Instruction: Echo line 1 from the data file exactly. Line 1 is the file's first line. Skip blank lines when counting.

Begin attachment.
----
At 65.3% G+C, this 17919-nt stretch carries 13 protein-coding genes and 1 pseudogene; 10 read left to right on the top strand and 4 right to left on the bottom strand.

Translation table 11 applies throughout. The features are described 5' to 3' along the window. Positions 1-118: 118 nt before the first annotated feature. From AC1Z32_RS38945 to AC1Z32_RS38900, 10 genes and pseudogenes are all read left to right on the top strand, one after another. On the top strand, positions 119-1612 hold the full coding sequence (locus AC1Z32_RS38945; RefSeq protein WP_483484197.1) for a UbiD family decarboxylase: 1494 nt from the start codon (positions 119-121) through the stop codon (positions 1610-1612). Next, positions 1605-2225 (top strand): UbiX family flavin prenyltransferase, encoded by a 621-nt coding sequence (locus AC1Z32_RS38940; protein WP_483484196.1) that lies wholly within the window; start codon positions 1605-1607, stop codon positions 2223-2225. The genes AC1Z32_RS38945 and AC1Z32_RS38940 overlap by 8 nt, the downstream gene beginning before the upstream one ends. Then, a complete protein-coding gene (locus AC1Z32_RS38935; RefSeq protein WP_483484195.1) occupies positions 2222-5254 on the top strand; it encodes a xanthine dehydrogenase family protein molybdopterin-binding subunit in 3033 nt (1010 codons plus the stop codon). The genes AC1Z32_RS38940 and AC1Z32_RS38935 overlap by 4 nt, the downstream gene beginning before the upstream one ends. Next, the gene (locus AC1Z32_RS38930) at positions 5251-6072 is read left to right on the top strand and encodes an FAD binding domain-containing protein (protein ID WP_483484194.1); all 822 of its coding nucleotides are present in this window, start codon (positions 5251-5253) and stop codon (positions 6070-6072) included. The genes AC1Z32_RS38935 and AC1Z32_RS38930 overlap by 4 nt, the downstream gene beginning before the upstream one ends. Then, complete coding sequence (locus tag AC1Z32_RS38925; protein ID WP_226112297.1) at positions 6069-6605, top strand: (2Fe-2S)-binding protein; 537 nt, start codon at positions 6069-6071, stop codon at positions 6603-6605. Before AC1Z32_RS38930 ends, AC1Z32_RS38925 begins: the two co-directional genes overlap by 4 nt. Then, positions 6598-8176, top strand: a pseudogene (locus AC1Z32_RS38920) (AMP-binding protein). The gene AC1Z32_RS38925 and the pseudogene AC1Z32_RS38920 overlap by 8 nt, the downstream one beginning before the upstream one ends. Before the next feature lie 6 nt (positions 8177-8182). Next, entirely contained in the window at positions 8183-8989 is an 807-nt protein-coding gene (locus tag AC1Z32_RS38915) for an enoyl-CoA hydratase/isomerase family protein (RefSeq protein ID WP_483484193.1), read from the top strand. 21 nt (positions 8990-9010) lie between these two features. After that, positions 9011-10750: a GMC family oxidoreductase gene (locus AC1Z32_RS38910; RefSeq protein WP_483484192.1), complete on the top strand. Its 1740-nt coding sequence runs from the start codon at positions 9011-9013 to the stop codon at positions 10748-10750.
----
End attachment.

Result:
At 65.3% G+C, this 17919-nt stretch carries 13 protein-coding genes and 1 pseudogene; 10 read left to right on the top strand and 4 right to left on the bottom strand.